Conjunctivitis

It’s at this time of the year we get a lot of cases of conjunctivitis coming in our doors.  Everybody dreads a case of conjunctivitis in the family as it is highly contagious, and kids need to be kept home from school or childcare.

Many people think conjunctivitis is a bacterial infection and that antibiotics are the best treatment. However, most conjunctivitis is viral, and antibiotics will not treat these cases.  Inappropriate prescribing of antibiotics can lead to antibiotic resistant in the future.  Several of our antibiotics have already taken this path and are now not as useful as they used to be. Therefore, it’s important to understand the different types of conjunctivitis and make sure you get a proper diagnosis from an optometrist.

Signs of a conjunctivitis:

  • One or two red or pink eyes.
  • Swelling of the eye lids with a yellow-green discharge that builds up when asleep, causing crusting around the eyelids.
  • Excessive tears.
  • A gritty eye feeling.
  • Sometimes a dislike of bright lights.

 

Conjunctivitis usually develops over one or two days and its symptoms may last up to three weeks.   Most symptoms resolve in the first week.

There are three main causes of conjunctivitis –

Viral conjunctivitis

This is the most common and would constitute approximately 90% of the cases I see.   Normally the patient has sensitive and watery eyes.   This mostly goes away by itself.  It is best treated with regular lubricating eye drops and cold compresses.   Eyes “stick together” upon waking and mucous discharge is sometimes present.    Antibiotics are not needed unless otherwise indicated.

Bacterial conjunctivitis

This is far less common.  A white, yellow or green discharge is present for most of the day.   Antibiotics have been shown to decrease the time the conjunctivitis is active.   Care must be taken to rule out other issues.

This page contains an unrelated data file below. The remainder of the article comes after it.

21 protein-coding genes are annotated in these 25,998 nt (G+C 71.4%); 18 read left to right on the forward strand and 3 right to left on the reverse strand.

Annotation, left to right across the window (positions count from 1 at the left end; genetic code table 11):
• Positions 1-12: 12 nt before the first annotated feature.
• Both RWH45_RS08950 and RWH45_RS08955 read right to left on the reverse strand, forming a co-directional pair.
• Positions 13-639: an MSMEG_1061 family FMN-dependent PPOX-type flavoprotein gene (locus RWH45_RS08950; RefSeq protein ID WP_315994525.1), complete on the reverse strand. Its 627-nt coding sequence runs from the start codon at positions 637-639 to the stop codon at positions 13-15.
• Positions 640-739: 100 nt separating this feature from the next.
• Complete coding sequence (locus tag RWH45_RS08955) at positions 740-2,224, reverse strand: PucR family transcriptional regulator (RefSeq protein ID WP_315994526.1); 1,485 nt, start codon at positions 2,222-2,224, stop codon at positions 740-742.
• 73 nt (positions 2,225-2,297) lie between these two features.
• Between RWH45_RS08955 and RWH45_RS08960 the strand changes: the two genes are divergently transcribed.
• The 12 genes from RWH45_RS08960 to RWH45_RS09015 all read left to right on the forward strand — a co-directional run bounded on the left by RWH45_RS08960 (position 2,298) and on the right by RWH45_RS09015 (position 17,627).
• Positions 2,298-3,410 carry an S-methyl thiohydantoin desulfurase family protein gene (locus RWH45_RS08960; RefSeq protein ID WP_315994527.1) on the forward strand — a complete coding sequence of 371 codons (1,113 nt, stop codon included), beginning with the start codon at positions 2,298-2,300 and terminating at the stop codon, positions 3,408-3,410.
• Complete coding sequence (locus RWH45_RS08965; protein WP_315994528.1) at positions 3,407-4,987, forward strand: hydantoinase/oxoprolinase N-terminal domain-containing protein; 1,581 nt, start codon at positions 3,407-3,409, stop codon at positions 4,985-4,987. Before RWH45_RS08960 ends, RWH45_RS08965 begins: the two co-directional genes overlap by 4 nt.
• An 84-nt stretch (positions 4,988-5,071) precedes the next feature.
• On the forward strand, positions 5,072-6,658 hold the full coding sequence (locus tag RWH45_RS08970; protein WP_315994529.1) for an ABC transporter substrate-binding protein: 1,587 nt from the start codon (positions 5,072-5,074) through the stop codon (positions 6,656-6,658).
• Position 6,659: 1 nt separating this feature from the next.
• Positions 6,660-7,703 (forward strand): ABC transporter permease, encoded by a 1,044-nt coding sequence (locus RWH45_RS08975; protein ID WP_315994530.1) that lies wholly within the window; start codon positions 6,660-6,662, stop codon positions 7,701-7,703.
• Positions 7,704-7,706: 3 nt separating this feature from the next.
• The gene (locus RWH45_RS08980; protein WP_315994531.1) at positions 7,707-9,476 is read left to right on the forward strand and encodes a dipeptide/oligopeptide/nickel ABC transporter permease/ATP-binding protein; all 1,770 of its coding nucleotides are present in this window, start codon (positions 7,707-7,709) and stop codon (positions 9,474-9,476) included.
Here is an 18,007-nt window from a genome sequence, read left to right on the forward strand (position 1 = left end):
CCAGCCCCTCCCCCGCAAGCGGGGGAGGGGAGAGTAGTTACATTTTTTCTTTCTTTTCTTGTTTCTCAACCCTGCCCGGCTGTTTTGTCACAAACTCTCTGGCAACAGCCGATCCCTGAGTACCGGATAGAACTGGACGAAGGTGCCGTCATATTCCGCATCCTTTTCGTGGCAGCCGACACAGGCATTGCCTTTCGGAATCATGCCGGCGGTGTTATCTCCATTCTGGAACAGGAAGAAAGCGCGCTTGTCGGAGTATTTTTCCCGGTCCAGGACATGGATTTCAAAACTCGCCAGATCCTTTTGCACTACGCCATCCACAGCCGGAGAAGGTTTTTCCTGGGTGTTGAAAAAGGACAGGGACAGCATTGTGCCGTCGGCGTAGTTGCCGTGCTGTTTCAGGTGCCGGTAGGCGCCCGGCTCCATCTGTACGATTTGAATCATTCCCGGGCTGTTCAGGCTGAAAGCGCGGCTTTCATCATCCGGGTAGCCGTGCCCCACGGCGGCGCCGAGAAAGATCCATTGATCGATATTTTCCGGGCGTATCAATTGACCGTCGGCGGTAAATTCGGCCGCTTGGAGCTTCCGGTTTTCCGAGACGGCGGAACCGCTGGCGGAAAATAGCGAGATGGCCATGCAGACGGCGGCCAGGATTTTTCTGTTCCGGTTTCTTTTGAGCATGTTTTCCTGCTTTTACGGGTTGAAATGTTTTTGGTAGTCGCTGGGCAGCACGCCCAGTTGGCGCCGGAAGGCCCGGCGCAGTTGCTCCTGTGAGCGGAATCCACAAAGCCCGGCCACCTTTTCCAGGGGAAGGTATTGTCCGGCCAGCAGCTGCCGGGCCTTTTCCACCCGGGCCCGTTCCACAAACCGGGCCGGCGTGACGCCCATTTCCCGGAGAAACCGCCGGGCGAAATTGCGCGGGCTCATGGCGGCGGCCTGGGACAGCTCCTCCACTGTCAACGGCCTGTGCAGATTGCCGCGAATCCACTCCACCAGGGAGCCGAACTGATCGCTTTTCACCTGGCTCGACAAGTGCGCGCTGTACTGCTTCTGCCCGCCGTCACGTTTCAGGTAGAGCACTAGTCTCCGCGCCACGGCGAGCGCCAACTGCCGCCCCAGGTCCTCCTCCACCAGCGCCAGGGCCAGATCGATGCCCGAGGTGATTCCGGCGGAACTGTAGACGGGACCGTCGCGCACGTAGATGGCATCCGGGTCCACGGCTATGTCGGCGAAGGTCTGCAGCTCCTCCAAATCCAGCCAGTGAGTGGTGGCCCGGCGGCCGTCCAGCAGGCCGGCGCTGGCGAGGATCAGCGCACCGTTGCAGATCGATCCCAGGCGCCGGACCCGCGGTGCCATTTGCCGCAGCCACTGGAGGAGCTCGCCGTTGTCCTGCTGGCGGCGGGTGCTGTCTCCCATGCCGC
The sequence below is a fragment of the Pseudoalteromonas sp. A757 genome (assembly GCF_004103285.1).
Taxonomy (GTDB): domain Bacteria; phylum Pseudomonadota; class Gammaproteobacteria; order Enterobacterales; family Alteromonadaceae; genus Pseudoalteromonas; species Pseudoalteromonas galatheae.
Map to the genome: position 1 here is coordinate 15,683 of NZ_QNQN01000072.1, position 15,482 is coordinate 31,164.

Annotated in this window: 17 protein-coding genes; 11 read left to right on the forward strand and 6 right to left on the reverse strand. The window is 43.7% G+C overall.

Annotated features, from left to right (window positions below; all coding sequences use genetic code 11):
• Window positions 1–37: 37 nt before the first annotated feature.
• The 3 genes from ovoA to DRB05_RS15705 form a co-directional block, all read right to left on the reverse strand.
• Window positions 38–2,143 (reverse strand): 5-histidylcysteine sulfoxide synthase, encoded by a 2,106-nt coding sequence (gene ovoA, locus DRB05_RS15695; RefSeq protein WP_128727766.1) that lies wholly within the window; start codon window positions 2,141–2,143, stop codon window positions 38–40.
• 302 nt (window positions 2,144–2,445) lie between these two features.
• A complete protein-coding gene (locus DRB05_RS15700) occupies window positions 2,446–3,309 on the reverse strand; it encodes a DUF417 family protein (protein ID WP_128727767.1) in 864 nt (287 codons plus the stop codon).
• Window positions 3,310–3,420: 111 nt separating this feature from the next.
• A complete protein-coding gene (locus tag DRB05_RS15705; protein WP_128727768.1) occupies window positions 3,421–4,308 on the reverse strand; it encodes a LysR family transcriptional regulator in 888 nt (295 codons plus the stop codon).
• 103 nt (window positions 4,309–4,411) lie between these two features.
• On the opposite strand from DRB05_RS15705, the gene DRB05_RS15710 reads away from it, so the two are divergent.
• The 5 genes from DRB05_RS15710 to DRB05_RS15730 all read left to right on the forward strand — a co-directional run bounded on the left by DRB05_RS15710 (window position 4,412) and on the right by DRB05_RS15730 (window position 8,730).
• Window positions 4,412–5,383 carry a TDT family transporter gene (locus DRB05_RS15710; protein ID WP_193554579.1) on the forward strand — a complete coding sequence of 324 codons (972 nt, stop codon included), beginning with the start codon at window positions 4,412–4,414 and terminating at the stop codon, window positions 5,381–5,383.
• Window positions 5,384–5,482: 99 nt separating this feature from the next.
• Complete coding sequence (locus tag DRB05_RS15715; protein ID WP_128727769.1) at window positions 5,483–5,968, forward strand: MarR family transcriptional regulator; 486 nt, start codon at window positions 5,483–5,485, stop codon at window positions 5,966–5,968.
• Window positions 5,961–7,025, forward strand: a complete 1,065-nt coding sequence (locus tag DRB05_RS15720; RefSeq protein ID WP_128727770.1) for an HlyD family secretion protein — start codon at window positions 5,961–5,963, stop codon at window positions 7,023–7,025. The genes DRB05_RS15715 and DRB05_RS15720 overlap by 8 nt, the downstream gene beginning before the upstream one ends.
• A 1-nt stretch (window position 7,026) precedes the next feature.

Allergic conjunctivitis

This is caused by an allergic reaction. This is not contagious and is usually found in children who have allergies.   Itchy and watery eyes, runny noses and sneezing are common tell-tale signs.   This may be helped with antihistamines and cold compresses.   Antibiotics will not treat allergic conjunctivitis and may make symptoms worse.

Why is this important?

Conjunctivitis (particularly viral) can be very contagious. You can get it from contaminated fingers, from someone else coughing or sneezing or even from contaminated towels.   A person remains contagious as long as there is discharge from their eyes.

Recommendations

Conjunctivitis must be diagnosed correctly. It is important to get your eyes assessed by an eye practitioner who has the tools and training to differentiate between the different types of conjunctivitis.  They will treat you accordingly.    If there is severe pain, vision issues, a fever or a persistent white spot in the cornea, prompt attendance to an optometrist or eye specialist is needed.

People should cease contact lens wear when they have conjunctivitis.

Care at home:

  • Wash hands regularly.
  • Clean the eyes of any discharge with a cotton ball – from the nose to the ear. Use another cotton ball for the other eye. Discard the cotton ball each time to avoid contamination.
  • Use lubricating eye drops regularly.
  • Replace towels regularly.

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